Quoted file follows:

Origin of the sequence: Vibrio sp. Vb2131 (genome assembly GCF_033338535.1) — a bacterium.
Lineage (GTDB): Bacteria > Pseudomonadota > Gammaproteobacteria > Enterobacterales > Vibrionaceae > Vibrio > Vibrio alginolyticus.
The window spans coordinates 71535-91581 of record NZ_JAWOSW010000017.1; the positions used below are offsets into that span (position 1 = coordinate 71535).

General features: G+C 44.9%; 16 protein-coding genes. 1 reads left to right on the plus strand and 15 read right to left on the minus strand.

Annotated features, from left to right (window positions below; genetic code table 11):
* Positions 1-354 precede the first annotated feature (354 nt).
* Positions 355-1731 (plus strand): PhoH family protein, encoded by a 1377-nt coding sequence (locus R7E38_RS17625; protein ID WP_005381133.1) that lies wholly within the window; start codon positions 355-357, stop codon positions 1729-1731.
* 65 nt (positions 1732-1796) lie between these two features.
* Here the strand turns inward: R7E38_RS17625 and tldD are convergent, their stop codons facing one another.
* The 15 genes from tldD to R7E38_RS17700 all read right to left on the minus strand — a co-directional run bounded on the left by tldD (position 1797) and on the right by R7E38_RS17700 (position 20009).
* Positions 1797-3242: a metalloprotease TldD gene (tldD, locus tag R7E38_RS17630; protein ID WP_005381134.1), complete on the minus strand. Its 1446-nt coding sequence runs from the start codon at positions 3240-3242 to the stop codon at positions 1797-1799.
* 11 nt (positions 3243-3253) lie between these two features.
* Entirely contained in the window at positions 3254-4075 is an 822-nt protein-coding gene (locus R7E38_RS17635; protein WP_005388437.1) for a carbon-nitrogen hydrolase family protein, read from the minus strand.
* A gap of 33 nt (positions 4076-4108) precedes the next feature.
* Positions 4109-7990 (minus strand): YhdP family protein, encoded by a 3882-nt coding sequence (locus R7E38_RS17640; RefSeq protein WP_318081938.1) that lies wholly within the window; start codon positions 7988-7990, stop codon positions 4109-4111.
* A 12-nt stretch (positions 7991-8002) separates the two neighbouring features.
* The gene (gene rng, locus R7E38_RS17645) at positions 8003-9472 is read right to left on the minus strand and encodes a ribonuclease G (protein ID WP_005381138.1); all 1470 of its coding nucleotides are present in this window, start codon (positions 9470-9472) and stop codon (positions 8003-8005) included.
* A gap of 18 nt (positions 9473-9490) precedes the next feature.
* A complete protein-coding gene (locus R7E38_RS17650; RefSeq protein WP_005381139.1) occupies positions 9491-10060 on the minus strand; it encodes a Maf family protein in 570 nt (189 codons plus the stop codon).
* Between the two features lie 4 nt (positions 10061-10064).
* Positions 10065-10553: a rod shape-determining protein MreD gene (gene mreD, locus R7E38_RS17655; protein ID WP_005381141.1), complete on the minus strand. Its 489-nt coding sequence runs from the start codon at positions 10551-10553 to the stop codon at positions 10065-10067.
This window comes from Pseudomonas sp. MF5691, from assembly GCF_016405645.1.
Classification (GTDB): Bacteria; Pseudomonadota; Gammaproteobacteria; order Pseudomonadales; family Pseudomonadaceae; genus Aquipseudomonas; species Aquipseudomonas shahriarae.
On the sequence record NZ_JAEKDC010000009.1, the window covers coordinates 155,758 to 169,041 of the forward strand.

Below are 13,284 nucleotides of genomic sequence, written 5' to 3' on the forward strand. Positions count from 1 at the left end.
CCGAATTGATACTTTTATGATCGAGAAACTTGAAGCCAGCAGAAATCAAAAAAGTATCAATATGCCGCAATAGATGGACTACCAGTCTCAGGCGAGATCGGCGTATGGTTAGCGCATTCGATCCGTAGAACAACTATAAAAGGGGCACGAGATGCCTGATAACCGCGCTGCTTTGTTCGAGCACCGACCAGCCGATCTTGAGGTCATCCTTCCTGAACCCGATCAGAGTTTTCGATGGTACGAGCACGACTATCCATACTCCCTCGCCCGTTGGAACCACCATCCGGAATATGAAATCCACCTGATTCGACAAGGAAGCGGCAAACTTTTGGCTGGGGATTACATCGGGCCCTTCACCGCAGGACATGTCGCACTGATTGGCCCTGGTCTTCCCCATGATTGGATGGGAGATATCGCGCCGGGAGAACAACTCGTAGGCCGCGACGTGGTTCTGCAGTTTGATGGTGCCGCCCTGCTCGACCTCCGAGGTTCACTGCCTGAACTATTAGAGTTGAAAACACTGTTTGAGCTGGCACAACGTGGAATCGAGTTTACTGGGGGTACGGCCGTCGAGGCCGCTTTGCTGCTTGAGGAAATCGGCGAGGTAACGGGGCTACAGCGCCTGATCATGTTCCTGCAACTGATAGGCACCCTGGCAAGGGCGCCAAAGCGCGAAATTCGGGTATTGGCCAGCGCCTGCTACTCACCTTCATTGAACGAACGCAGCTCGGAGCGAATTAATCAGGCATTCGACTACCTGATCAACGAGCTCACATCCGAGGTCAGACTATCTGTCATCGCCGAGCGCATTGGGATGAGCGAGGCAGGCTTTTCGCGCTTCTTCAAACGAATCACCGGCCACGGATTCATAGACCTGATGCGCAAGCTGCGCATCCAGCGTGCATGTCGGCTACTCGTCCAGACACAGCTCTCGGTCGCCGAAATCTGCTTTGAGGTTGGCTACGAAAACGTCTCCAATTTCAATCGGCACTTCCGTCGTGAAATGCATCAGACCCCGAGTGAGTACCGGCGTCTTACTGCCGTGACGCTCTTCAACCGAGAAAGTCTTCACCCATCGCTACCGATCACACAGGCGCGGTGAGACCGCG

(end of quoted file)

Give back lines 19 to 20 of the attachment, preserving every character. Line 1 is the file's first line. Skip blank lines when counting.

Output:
* A complete protein-coding gene (locus R7E38_RS17650; RefSeq protein WP_005381139.1) occupies positions 9491-10060 on the minus strand; it encodes a Maf family protein in 570 nt (189 codons plus the stop codon).
* Between the two features lie 4 nt (positions 10061-10064).